This [valedictorian] speaker, however, is wrestling with what should be the primary issue in every young person's life: what gives my life meaning? Victor Frankl's book Man's Search for Meaning is one of my favorites. It's a question that many never address directly but always wonder. I'm sure that whatever she does with her life, she'll be a mensch.
In contrast, the New York Times reports about a young man from a gifted school in NYC who lambasted the disparate impact in standardized tests (at Elena Kagan's alma mater, no less). His valedictory speech got a standing ovation from the school's faculty, which should be no surprise because seniors submit graduation speeches and a faculty committee selects one to be read. The faculty was congratulating itself on the bold idea that that geometry and antonym tests are biased (but not against Asians for some reason). The speech is filled with bromides and sanctimony ("We are playing God, and we are losing", "I apologize if this is not the speech you wanted to hear"). The kid is a tool for academic establishment cliches, and unfortunately, is being told that he's precociously authentic and wise. The line, "this is not the speech you wanted to hear" was chosen among many as the speech they wanted to hear, and no one seems to have noticed.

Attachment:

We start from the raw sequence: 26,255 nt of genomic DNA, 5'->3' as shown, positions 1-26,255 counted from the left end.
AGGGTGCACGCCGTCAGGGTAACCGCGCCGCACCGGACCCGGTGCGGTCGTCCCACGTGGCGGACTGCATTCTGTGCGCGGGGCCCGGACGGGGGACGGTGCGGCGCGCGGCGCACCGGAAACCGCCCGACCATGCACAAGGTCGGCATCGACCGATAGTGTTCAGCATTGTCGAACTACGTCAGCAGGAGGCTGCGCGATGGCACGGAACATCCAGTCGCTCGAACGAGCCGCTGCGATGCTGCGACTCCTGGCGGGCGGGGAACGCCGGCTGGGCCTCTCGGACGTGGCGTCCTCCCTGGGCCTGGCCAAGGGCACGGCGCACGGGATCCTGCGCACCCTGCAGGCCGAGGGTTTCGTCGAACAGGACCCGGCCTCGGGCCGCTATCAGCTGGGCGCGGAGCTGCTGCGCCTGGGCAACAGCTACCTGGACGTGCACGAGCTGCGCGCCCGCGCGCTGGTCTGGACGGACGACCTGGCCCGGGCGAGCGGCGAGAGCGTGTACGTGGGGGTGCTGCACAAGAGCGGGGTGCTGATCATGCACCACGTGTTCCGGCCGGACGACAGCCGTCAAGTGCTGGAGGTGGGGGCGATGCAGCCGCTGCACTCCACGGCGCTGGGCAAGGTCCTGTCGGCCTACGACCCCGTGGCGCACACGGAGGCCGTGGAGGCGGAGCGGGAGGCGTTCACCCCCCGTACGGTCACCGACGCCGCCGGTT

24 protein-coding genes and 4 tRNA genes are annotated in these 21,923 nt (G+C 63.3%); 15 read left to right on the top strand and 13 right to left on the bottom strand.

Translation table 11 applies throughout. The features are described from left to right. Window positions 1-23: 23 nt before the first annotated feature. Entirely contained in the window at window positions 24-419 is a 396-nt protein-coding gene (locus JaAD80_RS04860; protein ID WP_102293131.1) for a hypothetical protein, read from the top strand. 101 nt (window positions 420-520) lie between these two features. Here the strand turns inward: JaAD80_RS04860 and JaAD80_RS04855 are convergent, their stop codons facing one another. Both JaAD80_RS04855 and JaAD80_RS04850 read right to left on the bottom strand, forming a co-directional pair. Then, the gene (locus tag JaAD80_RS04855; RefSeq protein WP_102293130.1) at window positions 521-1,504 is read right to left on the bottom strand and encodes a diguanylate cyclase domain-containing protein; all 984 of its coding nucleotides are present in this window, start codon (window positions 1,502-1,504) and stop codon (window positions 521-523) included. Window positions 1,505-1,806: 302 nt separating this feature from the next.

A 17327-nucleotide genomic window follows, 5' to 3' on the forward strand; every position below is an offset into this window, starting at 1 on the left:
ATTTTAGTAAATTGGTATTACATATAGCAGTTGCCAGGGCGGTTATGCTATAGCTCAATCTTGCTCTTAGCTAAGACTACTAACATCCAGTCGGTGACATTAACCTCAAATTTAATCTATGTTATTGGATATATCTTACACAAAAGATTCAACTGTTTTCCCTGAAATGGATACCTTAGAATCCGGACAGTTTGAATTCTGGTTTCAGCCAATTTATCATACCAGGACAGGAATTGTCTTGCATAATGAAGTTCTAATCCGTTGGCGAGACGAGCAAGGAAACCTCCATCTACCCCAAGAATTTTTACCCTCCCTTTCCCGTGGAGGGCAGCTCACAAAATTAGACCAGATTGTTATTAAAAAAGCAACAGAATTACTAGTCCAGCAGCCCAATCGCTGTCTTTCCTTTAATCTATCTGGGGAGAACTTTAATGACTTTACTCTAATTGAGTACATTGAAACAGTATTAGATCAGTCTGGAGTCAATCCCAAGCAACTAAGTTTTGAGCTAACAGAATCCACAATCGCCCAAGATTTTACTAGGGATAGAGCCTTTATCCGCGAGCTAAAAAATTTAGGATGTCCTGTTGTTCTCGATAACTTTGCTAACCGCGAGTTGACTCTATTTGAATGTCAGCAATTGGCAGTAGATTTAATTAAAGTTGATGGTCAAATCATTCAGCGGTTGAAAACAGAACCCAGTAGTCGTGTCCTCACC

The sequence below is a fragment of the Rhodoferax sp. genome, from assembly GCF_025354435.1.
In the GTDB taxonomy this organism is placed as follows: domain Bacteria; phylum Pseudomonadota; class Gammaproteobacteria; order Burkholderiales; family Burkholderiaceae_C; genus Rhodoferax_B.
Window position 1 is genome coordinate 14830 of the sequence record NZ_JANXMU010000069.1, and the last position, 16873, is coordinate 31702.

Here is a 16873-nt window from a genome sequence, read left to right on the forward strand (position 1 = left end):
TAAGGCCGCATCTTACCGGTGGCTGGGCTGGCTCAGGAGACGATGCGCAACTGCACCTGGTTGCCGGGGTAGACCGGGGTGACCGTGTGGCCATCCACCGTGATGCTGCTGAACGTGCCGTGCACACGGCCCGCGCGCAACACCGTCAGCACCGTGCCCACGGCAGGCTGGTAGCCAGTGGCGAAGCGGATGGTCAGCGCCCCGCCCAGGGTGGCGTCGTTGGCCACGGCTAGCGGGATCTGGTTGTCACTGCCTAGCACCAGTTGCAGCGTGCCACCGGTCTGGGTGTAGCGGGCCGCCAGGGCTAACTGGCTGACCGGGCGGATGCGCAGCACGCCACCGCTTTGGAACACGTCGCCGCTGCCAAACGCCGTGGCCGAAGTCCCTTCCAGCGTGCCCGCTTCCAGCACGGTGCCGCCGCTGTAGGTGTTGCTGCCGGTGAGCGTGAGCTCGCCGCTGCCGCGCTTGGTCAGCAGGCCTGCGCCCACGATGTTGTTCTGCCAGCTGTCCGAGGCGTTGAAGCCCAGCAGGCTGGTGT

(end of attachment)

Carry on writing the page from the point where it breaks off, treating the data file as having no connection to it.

Sunday, August 08, 2010
Two valedictorians kneel before you, that's what I say now
Eric Falkenstein makes sense: